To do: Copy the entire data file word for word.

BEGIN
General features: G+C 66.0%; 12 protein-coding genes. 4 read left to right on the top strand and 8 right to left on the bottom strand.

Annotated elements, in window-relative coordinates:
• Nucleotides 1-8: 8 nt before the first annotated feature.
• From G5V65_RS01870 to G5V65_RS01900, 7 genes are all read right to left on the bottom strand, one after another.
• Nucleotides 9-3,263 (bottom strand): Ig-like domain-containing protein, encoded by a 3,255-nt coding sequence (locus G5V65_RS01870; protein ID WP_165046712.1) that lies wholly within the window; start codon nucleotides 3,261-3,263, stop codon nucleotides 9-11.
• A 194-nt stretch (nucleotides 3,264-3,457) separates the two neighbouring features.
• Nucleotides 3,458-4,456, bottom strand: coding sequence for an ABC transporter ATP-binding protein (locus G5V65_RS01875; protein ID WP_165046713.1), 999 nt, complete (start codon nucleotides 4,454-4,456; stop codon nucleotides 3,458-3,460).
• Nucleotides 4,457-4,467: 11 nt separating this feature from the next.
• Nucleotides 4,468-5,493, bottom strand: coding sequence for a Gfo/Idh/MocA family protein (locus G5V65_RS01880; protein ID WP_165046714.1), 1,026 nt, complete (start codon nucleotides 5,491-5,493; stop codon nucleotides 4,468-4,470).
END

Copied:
General features: G+C 66.0%; 12 protein-coding genes. 4 read left to right on the top strand and 8 right to left on the bottom strand.

Annotated elements, in window-relative coordinates:
• Nucleotides 1-8: 8 nt before the first annotated feature.
• From G5V65_RS01870 to G5V65_RS01900, 7 genes are all read right to left on the bottom strand, one after another.
• Nucleotides 9-3,263 (bottom strand): Ig-like domain-containing protein, encoded by a 3,255-nt coding sequence (locus G5V65_RS01870; protein ID WP_165046712.1) that lies wholly within the window; start codon nucleotides 3,261-3,263, stop codon nucleotides 9-11.
• A 194-nt stretch (nucleotides 3,264-3,457) separates the two neighbouring features.
• Nucleotides 3,458-4,456, bottom strand: coding sequence for an ABC transporter ATP-binding protein (locus G5V65_RS01875; protein ID WP_165046713.1), 999 nt, complete (start codon nucleotides 4,454-4,456; stop codon nucleotides 3,458-3,460).
• Nucleotides 4,457-4,467: 11 nt separating this feature from the next.
• Nucleotides 4,468-5,493, bottom strand: coding sequence for a Gfo/Idh/MocA family protein (locus G5V65_RS01880; protein ID WP_165046714.1), 1,026 nt, complete (start codon nucleotides 5,491-5,493; stop codon nucleotides 4,468-4,470).